Back in 1997, the Glasgow Jazz Festival staged a special concert celebrating Stan Tracey’s 70th birthday. We wondered then how much longer the pianist would continue to perform. The answer is that he is beginning to look indestructible.
Regularly dubbed the Godfather of British Jazz, Tracey now has a more formal title to his name. He was made a CBE in 2007 in recognition of his services to the music, but perhaps a more telling honour came much earlier in his career, when he was the house pianist at the then new Ronnie Scott club in Soho in the mid-60s, and had saxophone giant Sonny Rollins asking all and sundry if people here realised just how good he was.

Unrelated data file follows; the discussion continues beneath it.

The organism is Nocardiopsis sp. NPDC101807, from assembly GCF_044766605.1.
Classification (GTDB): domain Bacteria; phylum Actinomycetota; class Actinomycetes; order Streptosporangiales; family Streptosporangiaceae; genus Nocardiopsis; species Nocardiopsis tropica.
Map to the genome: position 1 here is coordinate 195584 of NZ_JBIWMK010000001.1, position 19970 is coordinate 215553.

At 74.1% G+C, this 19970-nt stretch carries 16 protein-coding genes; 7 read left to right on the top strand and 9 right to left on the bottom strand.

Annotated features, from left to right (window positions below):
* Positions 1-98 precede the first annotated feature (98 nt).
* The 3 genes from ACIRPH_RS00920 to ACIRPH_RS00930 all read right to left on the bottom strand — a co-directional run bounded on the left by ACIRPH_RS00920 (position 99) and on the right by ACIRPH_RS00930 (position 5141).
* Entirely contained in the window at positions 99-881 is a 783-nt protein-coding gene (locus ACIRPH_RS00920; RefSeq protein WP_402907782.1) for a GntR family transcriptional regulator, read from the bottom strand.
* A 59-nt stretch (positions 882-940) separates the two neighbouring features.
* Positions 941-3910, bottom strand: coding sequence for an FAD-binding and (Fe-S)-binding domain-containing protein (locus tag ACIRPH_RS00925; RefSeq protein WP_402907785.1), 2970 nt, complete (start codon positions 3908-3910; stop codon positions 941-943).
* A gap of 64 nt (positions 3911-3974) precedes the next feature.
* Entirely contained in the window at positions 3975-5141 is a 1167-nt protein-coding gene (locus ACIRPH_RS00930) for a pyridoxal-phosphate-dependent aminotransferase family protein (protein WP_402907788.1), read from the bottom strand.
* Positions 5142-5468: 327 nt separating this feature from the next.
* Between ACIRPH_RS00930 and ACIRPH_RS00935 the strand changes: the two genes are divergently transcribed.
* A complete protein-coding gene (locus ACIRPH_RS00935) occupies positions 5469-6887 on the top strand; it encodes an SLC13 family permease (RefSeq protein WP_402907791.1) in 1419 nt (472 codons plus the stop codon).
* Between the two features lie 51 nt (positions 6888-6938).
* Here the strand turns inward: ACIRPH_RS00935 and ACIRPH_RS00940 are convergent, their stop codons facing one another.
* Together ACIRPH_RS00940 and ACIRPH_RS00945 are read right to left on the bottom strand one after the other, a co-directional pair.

Tracey’s stylistic debt to Duke Ellington and Thelonious Monk is often cited, but the truth is that he developed an individual style that long ago went beyond any such indebtedness. His deadpan demeanour and dry wit cloaks a razor-sharp musical intelligence.
In an era when artists routinely have their own record label, the pianist was a pioneer of that trend back in the days of vinyl with his Steam Records, now re-vitalised as ReSteamed, dedicated to issuing and reissuing his recordings (the latest offering is a 2-CD set featuring his Hong Kong Suite and Amandla Suite for an eight-piece band).
As well as his jazz festival date with his quartet (with guest appearances from Ryan Quigley and Martin Kershaw), Tracey will also play in Haddington the following night.
Old Fruitmarket, Glasgow, Wed 23 Jun